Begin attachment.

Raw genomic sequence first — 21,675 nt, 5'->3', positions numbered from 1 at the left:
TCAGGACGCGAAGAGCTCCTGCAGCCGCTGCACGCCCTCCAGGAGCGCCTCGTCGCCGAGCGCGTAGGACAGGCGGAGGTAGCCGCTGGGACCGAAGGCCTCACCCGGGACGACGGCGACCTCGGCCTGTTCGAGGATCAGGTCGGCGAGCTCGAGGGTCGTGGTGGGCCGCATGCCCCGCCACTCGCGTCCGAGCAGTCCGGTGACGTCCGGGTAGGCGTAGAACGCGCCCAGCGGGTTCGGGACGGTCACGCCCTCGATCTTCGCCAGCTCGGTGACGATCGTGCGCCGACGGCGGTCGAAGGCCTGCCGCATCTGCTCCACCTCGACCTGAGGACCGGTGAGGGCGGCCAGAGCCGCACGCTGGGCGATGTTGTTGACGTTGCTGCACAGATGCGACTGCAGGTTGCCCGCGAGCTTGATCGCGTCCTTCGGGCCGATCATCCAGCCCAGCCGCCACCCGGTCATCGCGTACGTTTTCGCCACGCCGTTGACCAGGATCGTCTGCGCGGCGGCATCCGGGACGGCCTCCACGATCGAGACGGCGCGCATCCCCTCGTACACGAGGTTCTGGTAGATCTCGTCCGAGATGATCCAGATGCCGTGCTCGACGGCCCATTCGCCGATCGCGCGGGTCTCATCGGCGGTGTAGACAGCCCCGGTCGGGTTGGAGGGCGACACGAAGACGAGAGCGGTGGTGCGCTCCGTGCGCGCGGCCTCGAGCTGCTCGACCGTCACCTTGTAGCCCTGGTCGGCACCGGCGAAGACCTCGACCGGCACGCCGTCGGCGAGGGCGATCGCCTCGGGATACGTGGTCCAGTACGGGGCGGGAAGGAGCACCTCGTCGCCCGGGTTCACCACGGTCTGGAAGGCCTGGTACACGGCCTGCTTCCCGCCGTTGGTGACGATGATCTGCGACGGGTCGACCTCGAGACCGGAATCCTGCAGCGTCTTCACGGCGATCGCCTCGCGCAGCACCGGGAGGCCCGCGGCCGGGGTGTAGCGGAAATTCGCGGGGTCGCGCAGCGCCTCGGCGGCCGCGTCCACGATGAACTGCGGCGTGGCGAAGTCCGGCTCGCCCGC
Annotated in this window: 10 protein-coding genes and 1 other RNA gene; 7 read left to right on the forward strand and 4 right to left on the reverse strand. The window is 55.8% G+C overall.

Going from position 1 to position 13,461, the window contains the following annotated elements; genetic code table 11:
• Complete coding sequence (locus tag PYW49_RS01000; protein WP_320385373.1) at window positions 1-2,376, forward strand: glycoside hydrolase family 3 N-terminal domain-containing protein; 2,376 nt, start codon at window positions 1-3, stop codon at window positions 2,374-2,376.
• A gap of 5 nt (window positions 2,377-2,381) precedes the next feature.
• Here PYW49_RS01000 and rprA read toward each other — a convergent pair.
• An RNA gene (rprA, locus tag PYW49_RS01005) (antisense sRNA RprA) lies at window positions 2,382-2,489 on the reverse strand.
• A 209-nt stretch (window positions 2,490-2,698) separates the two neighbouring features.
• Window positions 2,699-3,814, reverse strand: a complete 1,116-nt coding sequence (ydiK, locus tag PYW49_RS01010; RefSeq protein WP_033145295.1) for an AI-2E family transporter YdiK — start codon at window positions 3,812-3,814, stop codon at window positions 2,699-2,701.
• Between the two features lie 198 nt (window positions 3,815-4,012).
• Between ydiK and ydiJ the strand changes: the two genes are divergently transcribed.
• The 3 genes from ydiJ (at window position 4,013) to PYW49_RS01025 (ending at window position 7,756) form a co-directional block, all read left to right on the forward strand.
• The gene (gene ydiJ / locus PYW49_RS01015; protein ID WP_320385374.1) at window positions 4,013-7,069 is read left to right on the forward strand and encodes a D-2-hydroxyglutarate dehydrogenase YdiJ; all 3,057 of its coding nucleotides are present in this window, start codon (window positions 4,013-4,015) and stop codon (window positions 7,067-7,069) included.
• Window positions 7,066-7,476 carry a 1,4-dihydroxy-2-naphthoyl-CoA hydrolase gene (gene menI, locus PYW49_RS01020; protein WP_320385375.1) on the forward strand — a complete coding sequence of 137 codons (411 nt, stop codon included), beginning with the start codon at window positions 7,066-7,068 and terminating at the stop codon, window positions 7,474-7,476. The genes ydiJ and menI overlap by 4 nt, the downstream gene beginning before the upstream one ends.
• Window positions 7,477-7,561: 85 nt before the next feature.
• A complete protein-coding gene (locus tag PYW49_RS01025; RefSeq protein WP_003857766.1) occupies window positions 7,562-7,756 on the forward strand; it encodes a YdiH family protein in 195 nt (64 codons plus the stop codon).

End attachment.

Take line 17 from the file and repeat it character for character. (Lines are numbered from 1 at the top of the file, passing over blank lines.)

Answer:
• A complete protein-coding gene (locus tag PYW49_RS01025; RefSeq protein WP_003857766.1) occupies window positions 7,562-7,756 on the forward strand; it encodes a YdiH family protein in 195 nt (64 codons plus the stop codon).